Power, Tiwonge, can be understood in different ways. Where does your power lie and of what use is it?
My power is within me, but it is also with others for collective action. I have already started utilizing the power in two areas of my life. The first thing is that I engaged our MP who is a policy maker, fearlessly, and for the first time in my life. I had meetings with him together with members of my organisation to demand our rights from him, like rights to resources in what we call the Constituency Development Funds (CDF) back home. We know about those funds, and that they are ours. We voted for him in trust to serve our needs. We were demanding access to those resources, the CDF. We were also holding the late president accountable because he stood on the podium in our community and said that he will upgrade our secondary school to be a full boarding school with all facilities but since the time he talked those promises he hasn’t been able even to come and talk to us. We want our CDF to be used according to women’s rights issues. The second thing has to do with my personal life. I have managed to challenge my husband using the law to gain my freedom from violence. I shocked him; he never thought I would do it.  Look Dudzi, I am not an educated woman like the rest of you. I am an ordinary woman from the village and the first time I met JASS I could not speak one word of English correctly, it was also coupled with lack of confidence. Look at me now, I am right here in Turkey, I represent myself and speak for myself. Today at AWID I gave a presentation of the issue of HIV/AIDS and treatment of women in Malawi. This is huge change. JASS has given me a second life, a good one too.

We have heard about change of government in your country, does this mean anything to you?
For me it means a lot. I feel two things, I feel better and also threatened; better because to have a woman president is good for us as women. There is no problem and nothing to hinder us from reaching her with our issues as women. It is our opportunity and our strength. She is also a gender activist well known to us, and women have shared platforms with her before. Even when we voted for Bingu we expected her to be the Vice President since she was the fore-runner for the president in the campaigns. She did all the campaign for him and he identified her as the vice president but after winning it was evident that he was just putting her in front to gain women’s votes because the number of women in our country is high, so it was a political gimmick. At first she had all incentives as president but later he started abusing her, calling her bad names, grabbing all incentives and it was messy. I feel threatened because of the dynamics there in Malawi currently, since Bingu’s death. There are rumours that a lot of political men and women in the DPP are running away from DPP to join Joyce Banda again. This for me is opportunism. Why are they running away? Where were they to advise Bingu? What change will they bring to Joyce Banda, except to exercise their paternalism and find ways of taking over? Men always have set agendas, to take over and perpetuate patriarchy, I feel threatened. They should leave her to navigate the space on her own, we need new thinking. Why do they assume that a woman cannot make it? In my country the political culture is one of opportunism. They are the same people     who were in MCP, they ran to UDF, then to DPP and now they are joining Joyce Banda. They are carriers of confusion.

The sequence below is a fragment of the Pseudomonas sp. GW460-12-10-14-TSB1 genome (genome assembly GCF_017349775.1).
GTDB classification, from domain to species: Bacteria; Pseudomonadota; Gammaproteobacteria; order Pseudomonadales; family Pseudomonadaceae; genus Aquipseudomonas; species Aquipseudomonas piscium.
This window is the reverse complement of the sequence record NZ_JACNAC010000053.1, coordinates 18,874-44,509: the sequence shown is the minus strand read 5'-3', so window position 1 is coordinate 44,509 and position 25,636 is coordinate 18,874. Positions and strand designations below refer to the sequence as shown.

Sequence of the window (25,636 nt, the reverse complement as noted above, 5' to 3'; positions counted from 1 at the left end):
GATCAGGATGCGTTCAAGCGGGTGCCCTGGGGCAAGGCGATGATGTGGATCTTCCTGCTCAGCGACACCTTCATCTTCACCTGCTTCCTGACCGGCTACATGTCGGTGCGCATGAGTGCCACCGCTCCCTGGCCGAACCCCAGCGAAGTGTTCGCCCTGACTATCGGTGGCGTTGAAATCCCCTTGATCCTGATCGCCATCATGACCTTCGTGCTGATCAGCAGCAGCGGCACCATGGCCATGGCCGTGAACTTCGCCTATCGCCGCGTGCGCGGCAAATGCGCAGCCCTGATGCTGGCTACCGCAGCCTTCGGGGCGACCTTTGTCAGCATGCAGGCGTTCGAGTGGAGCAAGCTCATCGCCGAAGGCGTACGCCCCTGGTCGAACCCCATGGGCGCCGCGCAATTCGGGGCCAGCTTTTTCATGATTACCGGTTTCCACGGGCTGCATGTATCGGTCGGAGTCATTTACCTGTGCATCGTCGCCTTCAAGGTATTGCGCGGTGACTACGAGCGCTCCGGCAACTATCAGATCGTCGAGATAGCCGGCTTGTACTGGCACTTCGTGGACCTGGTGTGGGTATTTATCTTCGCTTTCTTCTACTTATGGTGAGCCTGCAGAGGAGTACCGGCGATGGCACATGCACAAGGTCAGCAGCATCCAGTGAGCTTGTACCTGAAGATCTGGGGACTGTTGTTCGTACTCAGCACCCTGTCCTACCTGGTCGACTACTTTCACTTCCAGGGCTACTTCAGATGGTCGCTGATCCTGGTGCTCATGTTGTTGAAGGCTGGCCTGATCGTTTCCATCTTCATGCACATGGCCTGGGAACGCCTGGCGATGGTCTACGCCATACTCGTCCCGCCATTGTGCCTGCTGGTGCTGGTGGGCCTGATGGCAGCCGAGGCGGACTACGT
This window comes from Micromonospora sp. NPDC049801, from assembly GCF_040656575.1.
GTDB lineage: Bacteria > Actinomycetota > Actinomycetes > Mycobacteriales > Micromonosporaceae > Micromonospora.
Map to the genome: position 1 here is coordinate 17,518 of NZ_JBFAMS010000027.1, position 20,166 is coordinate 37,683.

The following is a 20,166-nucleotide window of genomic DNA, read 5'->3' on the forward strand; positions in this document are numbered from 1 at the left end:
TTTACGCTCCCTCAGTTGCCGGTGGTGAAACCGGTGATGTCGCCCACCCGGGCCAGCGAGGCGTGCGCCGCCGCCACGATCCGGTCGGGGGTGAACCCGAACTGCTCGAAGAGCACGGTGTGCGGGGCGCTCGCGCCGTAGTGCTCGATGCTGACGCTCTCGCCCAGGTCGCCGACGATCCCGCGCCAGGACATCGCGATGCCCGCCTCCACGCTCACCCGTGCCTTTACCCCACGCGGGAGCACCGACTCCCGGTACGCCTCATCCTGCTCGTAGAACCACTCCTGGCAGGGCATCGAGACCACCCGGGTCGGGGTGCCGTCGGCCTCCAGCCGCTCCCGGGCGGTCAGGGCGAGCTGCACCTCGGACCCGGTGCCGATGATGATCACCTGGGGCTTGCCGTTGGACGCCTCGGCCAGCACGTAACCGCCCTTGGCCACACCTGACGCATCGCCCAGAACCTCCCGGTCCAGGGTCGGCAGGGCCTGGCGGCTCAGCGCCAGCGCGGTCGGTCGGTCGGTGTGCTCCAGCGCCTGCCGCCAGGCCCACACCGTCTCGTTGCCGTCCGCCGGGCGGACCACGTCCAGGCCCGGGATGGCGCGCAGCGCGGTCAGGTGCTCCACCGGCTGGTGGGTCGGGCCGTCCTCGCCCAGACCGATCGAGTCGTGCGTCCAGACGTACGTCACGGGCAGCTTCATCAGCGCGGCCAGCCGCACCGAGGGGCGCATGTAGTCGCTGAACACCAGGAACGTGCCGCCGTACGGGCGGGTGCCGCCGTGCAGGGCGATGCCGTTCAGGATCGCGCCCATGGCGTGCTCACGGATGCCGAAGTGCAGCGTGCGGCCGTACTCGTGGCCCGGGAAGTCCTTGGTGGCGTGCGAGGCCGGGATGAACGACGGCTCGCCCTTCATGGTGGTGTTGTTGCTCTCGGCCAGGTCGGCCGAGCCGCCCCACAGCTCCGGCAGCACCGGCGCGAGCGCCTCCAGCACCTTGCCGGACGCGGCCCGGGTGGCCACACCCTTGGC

And who is Tiwonge?
I am a feminist activist. I call myself that because I have brought many changes in people’s lives, starting with my own. Since I tested HIV positive there was a lot of stigma in my community. My own brother was discriminating against me but I did not let that destroy me. I stood strong. There was no one to come and open up about their status but I managed to start a support group and through that people learnt that HIV is not a threat but like any other disease if you take medication you can live happily. I faced violence from my husband for so many years. Last year I quit the marriage and am at home alone. With the little resources I gain from farming I managed to build a house in my father’s homestead and I live happily with my children, I have four children. I don’t want to see people suffering in silence. I don’t want to see women crying. Women should speak out and find ways or strategies to use to achieve their common goals. From this AWID meeting I have gained a lot. This is my second time in AWID through JASS. After working with so many organisations for so many years but the only organisation that brought me out of my country was JASS. I appreciate and don’t take that for granted, but am really thankful. I have leant a lot. I am happy because I was able to present at a JASS session today, in front of women from all over the world. JASS is helping me gain confidence and knowledge. 

“I realised myself and started using the power inside me and asked myself a question, “If I am the person who teaches my fellow women about legal frameworks, and I am staying in violence, I can pick a woman to say you go to court, to the chief but why can’t I myself go to court to claim my rights? I said to myself change should begin with me so two years ago I went to court and got a protection order.”
Tiwonge Gondwe

Interview by Dudziro Nhengu. Read more of Dudziro’s work HERE.